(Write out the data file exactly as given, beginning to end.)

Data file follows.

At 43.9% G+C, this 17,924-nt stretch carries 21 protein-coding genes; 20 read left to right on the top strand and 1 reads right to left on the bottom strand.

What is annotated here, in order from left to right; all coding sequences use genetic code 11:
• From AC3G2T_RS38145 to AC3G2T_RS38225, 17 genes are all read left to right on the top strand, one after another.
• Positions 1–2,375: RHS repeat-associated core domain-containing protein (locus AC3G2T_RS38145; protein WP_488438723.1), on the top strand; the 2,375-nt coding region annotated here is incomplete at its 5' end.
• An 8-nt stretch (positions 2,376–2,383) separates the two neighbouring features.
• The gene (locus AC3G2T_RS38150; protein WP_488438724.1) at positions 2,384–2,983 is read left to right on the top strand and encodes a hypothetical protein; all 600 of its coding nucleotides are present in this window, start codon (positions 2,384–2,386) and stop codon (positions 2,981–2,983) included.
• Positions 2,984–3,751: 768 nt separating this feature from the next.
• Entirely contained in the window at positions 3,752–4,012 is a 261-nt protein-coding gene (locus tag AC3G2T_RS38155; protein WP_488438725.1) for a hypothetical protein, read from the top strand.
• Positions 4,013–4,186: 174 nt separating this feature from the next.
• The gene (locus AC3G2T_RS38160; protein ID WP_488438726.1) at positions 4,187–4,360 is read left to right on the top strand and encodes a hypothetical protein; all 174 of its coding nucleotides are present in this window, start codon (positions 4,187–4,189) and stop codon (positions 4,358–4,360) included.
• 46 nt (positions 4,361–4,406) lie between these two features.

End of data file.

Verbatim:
At 43.9% G+C, this 17,924-nt stretch carries 21 protein-coding genes; 20 read left to right on the top strand and 1 reads right to left on the bottom strand.

What is annotated here, in order from left to right; all coding sequences use genetic code 11:
• From AC3G2T_RS38145 to AC3G2T_RS38225, 17 genes are all read left to right on the top strand, one after another.
• Positions 1–2,375: RHS repeat-associated core domain-containing protein (locus AC3G2T_RS38145; protein WP_488438723.1), on the top strand; the 2,375-nt coding region annotated here is incomplete at its 5' end.
• An 8-nt stretch (positions 2,376–2,383) separates the two neighbouring features.
• The gene (locus AC3G2T_RS38150; protein WP_488438724.1) at positions 2,384–2,983 is read left to right on the top strand and encodes a hypothetical protein; all 600 of its coding nucleotides are present in this window, start codon (positions 2,384–2,386) and stop codon (positions 2,981–2,983) included.
• Positions 2,984–3,751: 768 nt separating this feature from the next.
• Entirely contained in the window at positions 3,752–4,012 is a 261-nt protein-coding gene (locus tag AC3G2T_RS38155; protein WP_488438725.1) for a hypothetical protein, read from the top strand.
• Positions 4,013–4,186: 174 nt separating this feature from the next.
• The gene (locus AC3G2T_RS38160; protein ID WP_488438726.1) at positions 4,187–4,360 is read left to right on the top strand and encodes a hypothetical protein; all 174 of its coding nucleotides are present in this window, start codon (positions 4,187–4,189) and stop codon (positions 4,358–4,360) included.
• 46 nt (positions 4,361–4,406) lie between these two features.